Publisher: Namco Bandai
Developer: Namco Bandai
Release Date: Fall 2009
You can't really dislike the Katamari franchise. The plot is simple; because the King of All Cosmos is insane and negligent, you, as the Prince, need to replace whatever he broke. This involves rolling a sticky ball, or katamari, around on Earth until it's roughly the size of everything on the planet added together, and at that point, it'll get shot into space and ignited into a new star.
If the game weren't so cute and didn't have such peppy music, it'd be utterly terrifying.
The series has its fans, but has had a problem in the past with a lack of innovation. It's one of the best pick-up-and-play games out there, but Beautiful Katamari suffered from being more or less the same game as that which came before it. You play one Katamari game, and you've more or less played them all.
Now we have Katamari Forever, which is at least aiming high. It's a PlayStation 3 exclusive, which is a truly bold move, with full HD and SixAxis support. The King of All Cosmos is suffering from amnesia, and his replacement, RoboKing, has wrecked the cosmos again. Earth has managed to generate enough new stuff, thankfully, that rolling it up to reignite the missing stars is once again an option. Hop to it.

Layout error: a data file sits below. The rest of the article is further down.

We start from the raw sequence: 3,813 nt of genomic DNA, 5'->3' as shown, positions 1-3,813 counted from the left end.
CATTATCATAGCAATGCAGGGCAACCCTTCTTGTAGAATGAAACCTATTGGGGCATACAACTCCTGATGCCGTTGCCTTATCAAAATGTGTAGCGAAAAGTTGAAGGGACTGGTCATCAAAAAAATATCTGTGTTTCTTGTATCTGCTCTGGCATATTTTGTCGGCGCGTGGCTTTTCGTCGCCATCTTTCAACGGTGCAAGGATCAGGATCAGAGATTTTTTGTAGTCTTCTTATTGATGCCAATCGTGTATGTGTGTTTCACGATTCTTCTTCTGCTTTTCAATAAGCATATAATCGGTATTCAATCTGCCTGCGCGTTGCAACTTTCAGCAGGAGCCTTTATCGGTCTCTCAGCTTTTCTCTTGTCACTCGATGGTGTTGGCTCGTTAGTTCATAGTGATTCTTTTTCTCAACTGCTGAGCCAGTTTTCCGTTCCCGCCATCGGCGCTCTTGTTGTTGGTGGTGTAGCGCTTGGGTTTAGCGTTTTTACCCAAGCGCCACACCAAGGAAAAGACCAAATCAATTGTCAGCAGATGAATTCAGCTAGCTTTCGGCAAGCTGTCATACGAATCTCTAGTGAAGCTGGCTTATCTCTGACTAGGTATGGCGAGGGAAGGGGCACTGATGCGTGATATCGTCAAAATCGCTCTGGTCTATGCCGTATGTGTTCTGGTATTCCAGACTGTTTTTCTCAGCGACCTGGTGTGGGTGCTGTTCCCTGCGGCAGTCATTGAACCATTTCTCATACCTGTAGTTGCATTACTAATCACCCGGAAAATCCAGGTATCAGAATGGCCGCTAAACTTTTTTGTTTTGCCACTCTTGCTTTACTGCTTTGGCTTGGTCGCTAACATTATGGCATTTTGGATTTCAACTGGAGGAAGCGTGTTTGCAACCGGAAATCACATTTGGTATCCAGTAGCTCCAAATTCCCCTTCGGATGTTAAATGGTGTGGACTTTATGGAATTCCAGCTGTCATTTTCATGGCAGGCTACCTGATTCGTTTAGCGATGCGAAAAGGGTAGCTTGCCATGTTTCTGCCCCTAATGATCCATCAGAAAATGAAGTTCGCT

Katamari Forever has the same lunatic style as the games that came before it. It's a colorful, dynamic cartoon of a world, which you move through from the smallest scale to the largest, and the world becomes increasingly intricate the larger your katamari grows. Each stage gives you guidelines to follow, like rolling up a set number of specific items or growing your katamari up to and over a specific diameter, and the challenge is to do so in time. Sudden impacts can send you flying and knock items off of your katamari, and when a time limit is involved, it's traditionally very difficult to reach or exceed your goal before the clock runs out. Katamari is accessible and very easy to play, yes, but that doesn't mean it's ever been easy.
The Prince has acquired the ability to hop, which you activate by shaking the SixAxis controller. This changes the game to some extent, as it no longer limits you to reaching whatever ledges you can find a ramp up to; early stages are no longer a suspiciously convenient maze built out of popsicle sticks and books. You can also activate a vacuum mode for your katamari by finding certain objects, which allows you to rapidly grow if you play your cards right.
This PS3 version also features the ability to take pictures of your game and save them to the hard drive, full 1080p HD support, network rankings and an as-yet-unexplored multiplayer mode.
The best way to describe Katamari Forever, really, is that it's a Katamari game. They're difficult to dislike, and the first one you play is likely going to be your favorite one. The series got its start on the PS2, and it'll be interesting to see what becomes of its current-gen debut on Sony hardware.
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